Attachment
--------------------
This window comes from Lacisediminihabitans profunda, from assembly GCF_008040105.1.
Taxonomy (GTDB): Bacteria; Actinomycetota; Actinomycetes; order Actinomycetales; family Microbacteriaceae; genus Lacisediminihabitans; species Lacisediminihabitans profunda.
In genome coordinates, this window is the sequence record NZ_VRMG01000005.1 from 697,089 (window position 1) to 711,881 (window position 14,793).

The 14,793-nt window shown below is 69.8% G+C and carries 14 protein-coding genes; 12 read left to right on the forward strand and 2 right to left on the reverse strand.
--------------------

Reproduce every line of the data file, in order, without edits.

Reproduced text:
This window comes from Lacisediminihabitans profunda, from assembly GCF_008040105.1.
Taxonomy (GTDB): Bacteria; Actinomycetota; Actinomycetes; order Actinomycetales; family Microbacteriaceae; genus Lacisediminihabitans; species Lacisediminihabitans profunda.
In genome coordinates, this window is the sequence record NZ_VRMG01000005.1 from 697,089 (window position 1) to 711,881 (window position 14,793).

The 14,793-nt window shown below is 69.8% G+C and carries 14 protein-coding genes; 12 read left to right on the forward strand and 2 right to left on the reverse strand.